Lawsuit claims government reverses decision on student loan forgiveness

- There is a big blow potentially awaiting hundreds of thousands of students who participated in the government's federal student loan forgiveness program.  Their years of hard work may now be invalid.

But let's pause for a little history first. Ten years ago people began signing up for a program through the Department of Education called "Public Service Loan Forgiveness," which meant when you leave school your federal student loans would be forgiven if you did a few things.

                      PUBLIC SERVICE LOAN FORGIVENESS

  • Worked a government, public service, or non-profit job
  • Got approval from government contractor FedLoan Servicing
  • Worked full-time for 10 years in one of the above fields
  • Made regular, timely federal student loan payments

It's a great deal for a lot of people - teachers, doctors, lawyers, firefighters - anyone who would leave college with crushing loans.

If you started the program in the beginning, your 10 years is up in October.  But a new lawsuit filed says the Department of Education "without notice or explanation" has "changed its mind."

The suit claims that the government has been telling some folks who got their jobs OK'd through its contractor FedLoan Servicing that they had "been approved in error."  They're rescinding approval.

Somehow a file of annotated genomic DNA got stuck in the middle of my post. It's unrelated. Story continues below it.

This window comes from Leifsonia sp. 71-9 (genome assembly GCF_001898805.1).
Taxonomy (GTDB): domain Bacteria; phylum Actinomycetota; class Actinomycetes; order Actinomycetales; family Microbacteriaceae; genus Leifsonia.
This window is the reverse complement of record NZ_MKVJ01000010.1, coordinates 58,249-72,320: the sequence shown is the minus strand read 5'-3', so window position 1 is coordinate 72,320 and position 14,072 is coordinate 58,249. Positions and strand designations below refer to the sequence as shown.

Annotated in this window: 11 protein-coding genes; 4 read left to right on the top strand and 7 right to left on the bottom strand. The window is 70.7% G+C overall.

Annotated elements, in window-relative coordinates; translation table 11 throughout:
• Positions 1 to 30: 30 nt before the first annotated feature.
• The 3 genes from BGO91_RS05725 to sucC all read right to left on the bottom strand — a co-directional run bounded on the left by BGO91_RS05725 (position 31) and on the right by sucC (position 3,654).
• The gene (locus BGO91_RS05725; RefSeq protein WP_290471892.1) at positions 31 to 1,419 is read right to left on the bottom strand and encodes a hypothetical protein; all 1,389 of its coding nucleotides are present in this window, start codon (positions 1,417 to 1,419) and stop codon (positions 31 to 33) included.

So, let's say you've spent years in one of the public service jobs, which are often low paying, all of that commitment may be for nothing. I sat down with an attorney Chris Armor of Amor Law specializes in student loan debt issues.

"The Department of Education in response to this lawsuit stated in their answer that FedLoan Servicing is not a reliable (company) to speak on behalf of the department, as far as determining which employers are eligible for this program," he said.

Yet they still say on the Department of Education website that they are.

He added that this leaves a lot of confusion. "It's insane."

What's more, there's no way to appeal. The FOX 5 I-Team has reached out to the Department of Education who emailed after the story aired to say they don't comment on pending litigation.

Some people, like lawyers for example, could have gone early in their careers to a law firm which would have been more lucrative. Instead, she has spent 10 years, while helping people, earning very little.  Not to mention, all of these talented people willing to work for non-profits and such are going to pass when they graduate.

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